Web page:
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Rendering Essentials in Unity, for Software Engineers

The TV room in 2013 game "Gone Home", made with Unity.CC BY-SA 3.0

While most Software Engineers interested in game development will be most excited about the programming aspect of making a game, you'll need some familiarity with graphics, animation, and sound to be successful. This is especially true if you're trying to work solo. While a wealth of assets and resources are available in the Asset Store (especially when it comes to reasonably-priced paid assets), there's a decent amount you still need to know to execute well when putting these resources together. In this installment, we'll discuss Rendering, Render Pipelines, and Lighting in Unity.

This is Unity for Software Engineers, a series for those seeking an accelerated introduction to game development in Unity. More is coming over the next few weeks, so consider subscribing for updates.

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Understanding Unity Engine Objects

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We already discussed Game Objects and Components as two of the fundamental building blocks of the Unity Engine. Today, we'll discuss their programmatic representation.

This is Unity for Software Engineers, a series for folks familiar with software development best practices seeking an accelerated introduction to Unity as an engine and editor. More is coming over the next few weeks, so consider subscribing for updates.

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I Still Dislike My Home Work Setup (and I don't know what to do about it)

Photo by Bill Ward, via FlickrCC BY-2.0

Six months in, I still hate my work from home setup. I can't be the only one with problems, but my inability to figure this out makes it feel like it. This is either a rant or a plea for help; I can't decide which.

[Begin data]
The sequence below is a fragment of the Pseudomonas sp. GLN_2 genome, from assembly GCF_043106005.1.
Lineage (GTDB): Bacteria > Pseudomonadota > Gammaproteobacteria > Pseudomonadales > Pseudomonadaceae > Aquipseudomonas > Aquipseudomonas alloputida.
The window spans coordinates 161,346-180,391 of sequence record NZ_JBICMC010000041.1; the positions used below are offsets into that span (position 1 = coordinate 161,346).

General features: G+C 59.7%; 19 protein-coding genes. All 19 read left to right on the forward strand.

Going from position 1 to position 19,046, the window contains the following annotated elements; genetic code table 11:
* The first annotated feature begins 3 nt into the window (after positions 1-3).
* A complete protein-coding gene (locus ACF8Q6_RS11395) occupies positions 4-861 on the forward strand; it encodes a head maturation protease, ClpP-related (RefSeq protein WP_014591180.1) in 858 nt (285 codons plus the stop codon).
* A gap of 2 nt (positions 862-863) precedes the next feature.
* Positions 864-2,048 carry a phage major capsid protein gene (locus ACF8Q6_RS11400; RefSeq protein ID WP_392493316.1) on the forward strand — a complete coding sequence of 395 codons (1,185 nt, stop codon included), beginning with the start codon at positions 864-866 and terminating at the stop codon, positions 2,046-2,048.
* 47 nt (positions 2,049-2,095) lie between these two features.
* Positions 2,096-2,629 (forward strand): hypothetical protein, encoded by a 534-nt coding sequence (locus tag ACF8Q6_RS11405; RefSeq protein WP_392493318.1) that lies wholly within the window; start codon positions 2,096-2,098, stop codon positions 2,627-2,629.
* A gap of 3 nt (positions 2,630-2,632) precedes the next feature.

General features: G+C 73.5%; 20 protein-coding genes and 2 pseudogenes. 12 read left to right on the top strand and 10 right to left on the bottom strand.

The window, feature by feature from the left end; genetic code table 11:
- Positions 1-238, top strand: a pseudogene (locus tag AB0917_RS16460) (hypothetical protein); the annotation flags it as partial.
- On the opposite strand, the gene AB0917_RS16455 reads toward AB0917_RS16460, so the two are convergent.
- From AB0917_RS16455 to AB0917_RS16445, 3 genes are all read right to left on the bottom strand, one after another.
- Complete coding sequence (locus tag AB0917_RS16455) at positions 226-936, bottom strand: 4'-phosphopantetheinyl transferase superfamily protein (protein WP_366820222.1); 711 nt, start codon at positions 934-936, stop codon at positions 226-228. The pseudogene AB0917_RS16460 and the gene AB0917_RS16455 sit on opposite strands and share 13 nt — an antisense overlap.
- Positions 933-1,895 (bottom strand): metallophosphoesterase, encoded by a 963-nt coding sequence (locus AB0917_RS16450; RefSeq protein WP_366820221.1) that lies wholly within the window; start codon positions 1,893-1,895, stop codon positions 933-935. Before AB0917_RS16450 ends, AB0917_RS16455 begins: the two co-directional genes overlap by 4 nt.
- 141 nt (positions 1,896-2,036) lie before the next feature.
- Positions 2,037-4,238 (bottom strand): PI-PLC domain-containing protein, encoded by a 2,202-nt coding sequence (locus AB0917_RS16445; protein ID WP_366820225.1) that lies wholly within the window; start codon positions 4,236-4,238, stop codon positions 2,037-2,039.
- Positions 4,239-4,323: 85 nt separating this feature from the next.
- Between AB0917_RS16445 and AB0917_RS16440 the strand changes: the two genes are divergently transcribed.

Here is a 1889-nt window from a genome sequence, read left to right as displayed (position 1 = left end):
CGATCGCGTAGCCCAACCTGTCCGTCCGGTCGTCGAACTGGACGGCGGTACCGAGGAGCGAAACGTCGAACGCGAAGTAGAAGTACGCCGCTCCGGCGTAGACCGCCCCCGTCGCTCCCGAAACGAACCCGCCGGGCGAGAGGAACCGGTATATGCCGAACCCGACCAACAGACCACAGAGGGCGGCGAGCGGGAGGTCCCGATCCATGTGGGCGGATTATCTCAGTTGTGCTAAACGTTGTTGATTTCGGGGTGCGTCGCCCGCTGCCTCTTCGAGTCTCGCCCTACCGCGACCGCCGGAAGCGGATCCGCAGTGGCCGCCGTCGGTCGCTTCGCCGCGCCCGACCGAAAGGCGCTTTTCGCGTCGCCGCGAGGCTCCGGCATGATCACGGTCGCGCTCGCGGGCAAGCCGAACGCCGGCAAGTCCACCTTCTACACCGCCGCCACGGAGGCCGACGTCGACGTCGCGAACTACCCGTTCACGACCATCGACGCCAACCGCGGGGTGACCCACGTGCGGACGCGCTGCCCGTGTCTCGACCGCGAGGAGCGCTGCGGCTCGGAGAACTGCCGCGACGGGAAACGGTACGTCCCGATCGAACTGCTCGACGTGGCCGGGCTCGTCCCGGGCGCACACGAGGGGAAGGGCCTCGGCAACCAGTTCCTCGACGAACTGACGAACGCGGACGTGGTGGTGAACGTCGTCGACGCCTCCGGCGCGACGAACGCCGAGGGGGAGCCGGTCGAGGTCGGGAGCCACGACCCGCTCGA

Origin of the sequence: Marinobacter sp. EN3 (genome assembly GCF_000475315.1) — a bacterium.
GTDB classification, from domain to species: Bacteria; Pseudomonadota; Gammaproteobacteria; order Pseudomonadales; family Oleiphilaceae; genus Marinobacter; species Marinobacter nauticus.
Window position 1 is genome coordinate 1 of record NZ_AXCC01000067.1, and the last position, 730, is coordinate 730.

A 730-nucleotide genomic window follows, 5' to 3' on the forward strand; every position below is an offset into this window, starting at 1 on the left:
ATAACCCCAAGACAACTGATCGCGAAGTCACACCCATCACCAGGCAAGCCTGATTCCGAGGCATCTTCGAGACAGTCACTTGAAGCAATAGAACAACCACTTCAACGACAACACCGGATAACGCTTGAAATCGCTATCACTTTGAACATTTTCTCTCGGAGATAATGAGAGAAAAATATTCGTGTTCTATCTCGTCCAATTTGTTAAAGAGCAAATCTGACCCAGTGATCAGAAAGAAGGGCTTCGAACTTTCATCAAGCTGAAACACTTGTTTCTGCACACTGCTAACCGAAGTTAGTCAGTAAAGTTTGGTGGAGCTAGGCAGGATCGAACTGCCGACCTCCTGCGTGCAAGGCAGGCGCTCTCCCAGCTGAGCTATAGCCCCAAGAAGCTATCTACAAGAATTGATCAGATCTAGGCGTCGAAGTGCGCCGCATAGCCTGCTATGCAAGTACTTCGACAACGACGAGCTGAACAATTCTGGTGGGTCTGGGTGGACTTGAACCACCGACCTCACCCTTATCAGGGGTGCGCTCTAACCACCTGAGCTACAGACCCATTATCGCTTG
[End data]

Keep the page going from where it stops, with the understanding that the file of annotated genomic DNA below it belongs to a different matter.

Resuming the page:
Of course what lies ahead is a collection of complaints about good problems to have: the fact that I find switching between a home/personal setup annoying is enabled by the fact that I still have a job, and I can work from home. But my wrists seemingly cannot read a room, and still want to complain. So here we are.

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A Brief Tour of the Unity Editor

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Those picking up Unity will likely have a lot of questions about the Unity Editor. How do I navigate it? What is a good development workflow using the Editor as my IDE? Can I circumvent the editor and just do things programmatically? This article will give you a brief tour of the Unity Editor, helping orient you around the environment. We'll explore how keeping everything in code can work, and why you might want to fight that urge.

This is Unity for Software Engineers, a series for folks familiar with software development best practices seeking an accelerated introduction to Unity as an engine and editor. We already covered foundational concepts, high-level best practices, and the Input System. The series is specially tailored for those who learn best as I do: starting with first principles and working your way upwards.

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